Saturday Cooking: Spaghetti alla Carbonara

I do not like chain restaurants, usually.  One reason of several came about when I ordered Spaghetti alla Carbonara at an Olive Garden restaurant many years ago.  It had what tasted like an Alfredo sauce, and there were also vegetables in it.  The whole thing was very heavy, and I did not enjoy it.

Done properly, this dish is very simple; no need to complicate it.

Traditionally, the pork component is guanciale, or meat from the pig’s cheeks.  Since this is hard to find in the States, I use diced pancetta.

I can offer no authoritative explanation for the name of this recipe.  Some conjecture cites the possibility that an older version of this dish called for the grilling of the pork ingredient over a charcoal fire (carbone).  Another theory suggests that the dish was a favorite of coal miners (carbonari).  A simpler, less-appetizing explanation has it that very coarsely ground peppercorns can look like coal ashes.

In any event, a good carbonara never disappoints.

One safety note: Eggs in European countries are very fresh, and I feel completely safe eating them raw or only lightly cooked.  Here in the States, however, they are processed differently and must be refrigerated.  We commonly see sell-by dates that permit them to be stored for several weeks, and this does not inspire confidence.  Also, our industrial method of production raises concerns about salmonella poisoning if eggs are not cooked thoroughly.  To be sure, the light sauce that defines this dish is supposed to be loose and moist.  If this raises health concerns for you, I would recommend pasteurized eggs.  The brand to look for is Davidson’s Safe Eggs.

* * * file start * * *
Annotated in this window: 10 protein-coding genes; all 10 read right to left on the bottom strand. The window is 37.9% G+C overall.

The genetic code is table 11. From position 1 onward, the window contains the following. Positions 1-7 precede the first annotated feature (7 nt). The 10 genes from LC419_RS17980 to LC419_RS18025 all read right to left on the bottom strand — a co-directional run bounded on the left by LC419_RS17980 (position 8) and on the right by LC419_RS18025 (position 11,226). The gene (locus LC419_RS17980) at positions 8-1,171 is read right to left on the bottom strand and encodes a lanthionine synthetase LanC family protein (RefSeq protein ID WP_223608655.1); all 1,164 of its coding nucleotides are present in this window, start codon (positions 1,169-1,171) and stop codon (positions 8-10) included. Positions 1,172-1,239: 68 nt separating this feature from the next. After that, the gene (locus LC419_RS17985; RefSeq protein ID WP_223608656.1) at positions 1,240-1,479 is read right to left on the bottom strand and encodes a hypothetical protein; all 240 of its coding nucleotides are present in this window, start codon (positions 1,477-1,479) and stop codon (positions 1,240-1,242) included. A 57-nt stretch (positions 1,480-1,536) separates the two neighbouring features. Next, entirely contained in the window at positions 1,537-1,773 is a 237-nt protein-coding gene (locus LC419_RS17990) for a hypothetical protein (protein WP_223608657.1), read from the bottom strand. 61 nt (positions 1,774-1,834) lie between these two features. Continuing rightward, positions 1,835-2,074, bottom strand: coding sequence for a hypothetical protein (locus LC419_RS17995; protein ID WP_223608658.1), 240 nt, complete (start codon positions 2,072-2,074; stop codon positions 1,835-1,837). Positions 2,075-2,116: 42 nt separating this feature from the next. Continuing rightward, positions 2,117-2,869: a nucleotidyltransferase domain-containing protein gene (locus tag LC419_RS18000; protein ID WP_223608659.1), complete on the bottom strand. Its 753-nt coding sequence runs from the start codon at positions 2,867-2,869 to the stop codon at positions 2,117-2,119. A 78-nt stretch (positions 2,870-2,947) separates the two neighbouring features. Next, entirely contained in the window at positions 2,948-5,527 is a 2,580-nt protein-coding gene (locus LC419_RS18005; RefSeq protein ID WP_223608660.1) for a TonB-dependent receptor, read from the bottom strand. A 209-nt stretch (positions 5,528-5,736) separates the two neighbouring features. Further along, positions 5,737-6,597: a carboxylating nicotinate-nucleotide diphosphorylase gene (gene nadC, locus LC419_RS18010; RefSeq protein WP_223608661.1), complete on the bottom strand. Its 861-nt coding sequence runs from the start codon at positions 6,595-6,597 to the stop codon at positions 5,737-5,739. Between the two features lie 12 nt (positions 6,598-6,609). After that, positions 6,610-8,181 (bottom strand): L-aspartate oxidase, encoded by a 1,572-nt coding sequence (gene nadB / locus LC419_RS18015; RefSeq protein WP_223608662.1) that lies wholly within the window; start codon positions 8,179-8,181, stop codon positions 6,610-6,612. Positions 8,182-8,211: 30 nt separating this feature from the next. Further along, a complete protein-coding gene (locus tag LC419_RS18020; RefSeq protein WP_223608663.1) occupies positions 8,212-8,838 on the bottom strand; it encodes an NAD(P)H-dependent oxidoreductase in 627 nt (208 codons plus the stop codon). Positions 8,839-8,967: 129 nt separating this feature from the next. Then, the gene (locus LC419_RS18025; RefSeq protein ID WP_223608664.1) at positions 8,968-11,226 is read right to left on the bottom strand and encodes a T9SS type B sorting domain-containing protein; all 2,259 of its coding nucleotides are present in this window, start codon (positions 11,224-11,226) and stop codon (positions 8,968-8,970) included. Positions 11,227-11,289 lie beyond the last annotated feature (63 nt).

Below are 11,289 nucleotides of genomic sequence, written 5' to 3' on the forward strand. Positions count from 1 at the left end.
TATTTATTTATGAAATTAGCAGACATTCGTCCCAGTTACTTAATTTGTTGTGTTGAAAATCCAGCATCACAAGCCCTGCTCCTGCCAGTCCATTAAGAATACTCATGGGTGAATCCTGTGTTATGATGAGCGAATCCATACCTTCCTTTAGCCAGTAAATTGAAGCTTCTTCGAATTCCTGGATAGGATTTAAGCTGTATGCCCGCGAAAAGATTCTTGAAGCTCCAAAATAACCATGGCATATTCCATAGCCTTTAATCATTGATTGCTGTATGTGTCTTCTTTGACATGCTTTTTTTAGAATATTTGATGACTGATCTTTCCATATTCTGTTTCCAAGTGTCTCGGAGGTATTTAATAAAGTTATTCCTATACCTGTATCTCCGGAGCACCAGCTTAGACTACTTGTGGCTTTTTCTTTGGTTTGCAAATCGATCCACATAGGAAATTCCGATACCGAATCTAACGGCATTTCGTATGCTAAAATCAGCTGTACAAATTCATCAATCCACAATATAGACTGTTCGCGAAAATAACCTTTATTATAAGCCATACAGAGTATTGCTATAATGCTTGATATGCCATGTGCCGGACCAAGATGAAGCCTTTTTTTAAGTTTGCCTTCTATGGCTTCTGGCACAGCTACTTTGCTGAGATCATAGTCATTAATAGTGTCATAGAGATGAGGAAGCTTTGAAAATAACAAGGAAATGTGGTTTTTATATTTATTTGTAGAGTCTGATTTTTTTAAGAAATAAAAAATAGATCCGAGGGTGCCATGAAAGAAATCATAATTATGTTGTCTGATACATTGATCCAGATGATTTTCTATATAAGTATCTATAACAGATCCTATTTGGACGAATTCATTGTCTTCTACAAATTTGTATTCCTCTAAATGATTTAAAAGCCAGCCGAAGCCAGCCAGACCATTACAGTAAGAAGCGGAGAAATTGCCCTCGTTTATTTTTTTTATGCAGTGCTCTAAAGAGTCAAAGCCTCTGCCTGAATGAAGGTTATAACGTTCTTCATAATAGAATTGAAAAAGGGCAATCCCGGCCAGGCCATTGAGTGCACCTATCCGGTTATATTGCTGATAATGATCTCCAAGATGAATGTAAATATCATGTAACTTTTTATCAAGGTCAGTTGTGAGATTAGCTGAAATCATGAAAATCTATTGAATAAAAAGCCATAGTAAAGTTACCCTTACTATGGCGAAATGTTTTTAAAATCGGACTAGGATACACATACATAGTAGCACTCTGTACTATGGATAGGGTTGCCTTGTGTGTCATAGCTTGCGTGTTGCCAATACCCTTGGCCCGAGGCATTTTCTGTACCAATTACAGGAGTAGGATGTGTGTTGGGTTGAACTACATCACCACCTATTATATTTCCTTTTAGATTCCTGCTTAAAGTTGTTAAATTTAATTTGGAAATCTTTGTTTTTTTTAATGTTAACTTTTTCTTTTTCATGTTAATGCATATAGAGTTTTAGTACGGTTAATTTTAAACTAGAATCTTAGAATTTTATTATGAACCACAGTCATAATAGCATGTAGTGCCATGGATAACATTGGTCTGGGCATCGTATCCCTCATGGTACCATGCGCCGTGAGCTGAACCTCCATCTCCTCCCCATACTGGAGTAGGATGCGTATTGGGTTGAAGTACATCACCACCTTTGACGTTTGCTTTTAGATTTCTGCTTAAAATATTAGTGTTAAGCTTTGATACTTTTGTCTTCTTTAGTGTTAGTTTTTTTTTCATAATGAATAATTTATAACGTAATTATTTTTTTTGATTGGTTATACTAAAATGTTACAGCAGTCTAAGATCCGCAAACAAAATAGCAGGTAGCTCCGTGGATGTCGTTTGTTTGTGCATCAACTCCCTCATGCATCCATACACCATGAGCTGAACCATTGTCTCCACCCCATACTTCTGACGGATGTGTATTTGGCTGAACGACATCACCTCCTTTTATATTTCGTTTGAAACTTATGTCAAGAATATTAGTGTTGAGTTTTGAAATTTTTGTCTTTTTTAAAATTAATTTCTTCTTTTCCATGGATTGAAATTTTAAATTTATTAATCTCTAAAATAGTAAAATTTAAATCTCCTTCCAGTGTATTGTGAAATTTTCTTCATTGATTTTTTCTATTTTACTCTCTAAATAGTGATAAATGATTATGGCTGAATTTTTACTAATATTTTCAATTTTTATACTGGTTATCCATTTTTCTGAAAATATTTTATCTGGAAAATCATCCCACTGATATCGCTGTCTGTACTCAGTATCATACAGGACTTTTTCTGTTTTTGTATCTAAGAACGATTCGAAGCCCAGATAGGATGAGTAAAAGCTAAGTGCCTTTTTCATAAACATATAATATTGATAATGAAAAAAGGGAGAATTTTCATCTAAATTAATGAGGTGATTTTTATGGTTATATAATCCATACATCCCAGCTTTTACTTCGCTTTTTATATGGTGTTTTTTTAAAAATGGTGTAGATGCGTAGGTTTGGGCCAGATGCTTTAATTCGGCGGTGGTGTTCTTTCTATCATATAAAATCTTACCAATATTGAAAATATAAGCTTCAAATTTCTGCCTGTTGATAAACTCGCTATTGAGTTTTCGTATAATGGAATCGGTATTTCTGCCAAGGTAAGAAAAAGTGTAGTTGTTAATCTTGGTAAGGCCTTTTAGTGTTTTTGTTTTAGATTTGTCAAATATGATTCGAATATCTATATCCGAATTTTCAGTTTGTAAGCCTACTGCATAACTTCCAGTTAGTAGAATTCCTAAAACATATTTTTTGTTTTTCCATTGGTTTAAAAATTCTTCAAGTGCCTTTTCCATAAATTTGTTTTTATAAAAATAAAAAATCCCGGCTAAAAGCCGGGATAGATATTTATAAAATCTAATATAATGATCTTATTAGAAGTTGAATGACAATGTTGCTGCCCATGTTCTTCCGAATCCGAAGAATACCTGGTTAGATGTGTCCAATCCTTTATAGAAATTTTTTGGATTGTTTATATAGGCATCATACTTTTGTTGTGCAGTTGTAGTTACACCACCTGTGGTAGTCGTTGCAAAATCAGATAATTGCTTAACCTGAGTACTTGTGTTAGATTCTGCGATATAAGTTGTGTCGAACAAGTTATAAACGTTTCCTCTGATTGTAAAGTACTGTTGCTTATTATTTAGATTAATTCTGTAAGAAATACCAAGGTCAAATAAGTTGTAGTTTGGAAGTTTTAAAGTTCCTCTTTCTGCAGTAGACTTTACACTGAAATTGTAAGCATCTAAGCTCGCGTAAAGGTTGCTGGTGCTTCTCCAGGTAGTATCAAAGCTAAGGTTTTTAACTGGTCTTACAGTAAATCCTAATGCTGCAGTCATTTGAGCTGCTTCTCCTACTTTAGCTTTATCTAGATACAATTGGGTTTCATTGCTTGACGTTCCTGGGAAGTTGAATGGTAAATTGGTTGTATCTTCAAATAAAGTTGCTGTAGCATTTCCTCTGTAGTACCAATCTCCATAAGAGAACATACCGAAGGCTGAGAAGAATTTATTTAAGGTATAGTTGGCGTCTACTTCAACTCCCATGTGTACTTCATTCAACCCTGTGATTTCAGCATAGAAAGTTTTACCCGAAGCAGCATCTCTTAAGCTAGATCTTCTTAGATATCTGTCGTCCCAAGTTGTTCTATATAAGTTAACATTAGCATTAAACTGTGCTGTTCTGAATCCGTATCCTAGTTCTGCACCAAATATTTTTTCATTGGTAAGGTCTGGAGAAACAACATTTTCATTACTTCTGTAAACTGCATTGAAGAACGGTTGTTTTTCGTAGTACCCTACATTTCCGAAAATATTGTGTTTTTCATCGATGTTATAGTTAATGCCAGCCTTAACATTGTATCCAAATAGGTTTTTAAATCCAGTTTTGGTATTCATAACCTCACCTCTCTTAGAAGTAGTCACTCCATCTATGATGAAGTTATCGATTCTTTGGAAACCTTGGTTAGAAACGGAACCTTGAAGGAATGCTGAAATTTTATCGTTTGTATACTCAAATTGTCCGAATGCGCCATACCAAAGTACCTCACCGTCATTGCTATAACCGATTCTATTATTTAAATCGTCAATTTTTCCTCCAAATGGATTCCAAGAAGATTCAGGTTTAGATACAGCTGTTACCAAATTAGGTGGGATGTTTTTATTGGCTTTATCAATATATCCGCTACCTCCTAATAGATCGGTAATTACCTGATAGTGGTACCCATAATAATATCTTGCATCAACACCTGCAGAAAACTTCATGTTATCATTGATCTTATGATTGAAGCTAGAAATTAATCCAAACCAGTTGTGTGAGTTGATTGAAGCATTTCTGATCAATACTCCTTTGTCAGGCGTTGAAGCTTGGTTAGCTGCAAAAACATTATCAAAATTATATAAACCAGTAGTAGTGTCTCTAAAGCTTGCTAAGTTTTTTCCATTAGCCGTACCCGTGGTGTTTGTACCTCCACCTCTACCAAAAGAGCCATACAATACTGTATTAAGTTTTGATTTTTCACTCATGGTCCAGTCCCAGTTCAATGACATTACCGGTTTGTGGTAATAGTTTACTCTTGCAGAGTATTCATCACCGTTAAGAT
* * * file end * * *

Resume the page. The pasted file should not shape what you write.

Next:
And don’t try to pasteurize eggs yourself.  You’ll just end up with partially-cooked, shelled eggs.  I’ve tried it.

Incidentally, in Italy this dish is usually a primo piatto–the pasta or rice dish that would precede a main course.


Spaghetti alla Carbonara
(spaghetti with pancetta and egg)
Serves four

one pound of regular or thin spaghetti (I use the Barilla brand.)
one-quarter pound of diced pancetta
two or three raw medium eggs, beaten
two tablespoons of butter
coarsely ground pepper
three tablespoons of freshly-grated Parmesan cheese

In a frying pan, brown the pancetta.  Then, transfer to a bowl lined with a paper towel.

Prepare and drain spaghetti as directed.  Return to the pot quickly, add butter, pepper and half the grated cheese to the pasta, toss with tongs, and cover.  Do not reheat.

Lightly beat the eggs.  Open the lid of the pot, and toss the spaghetti to let off any excess heat.  It is important that the eggs warm only lightly as they are added, and they must not clump.

Add the eggs, and toss until the spaghetti is coated and moist.  Add the pancetta and remaining Parmesan cheese.  Serve with a garnish of parsley.

This recipe can be halved.

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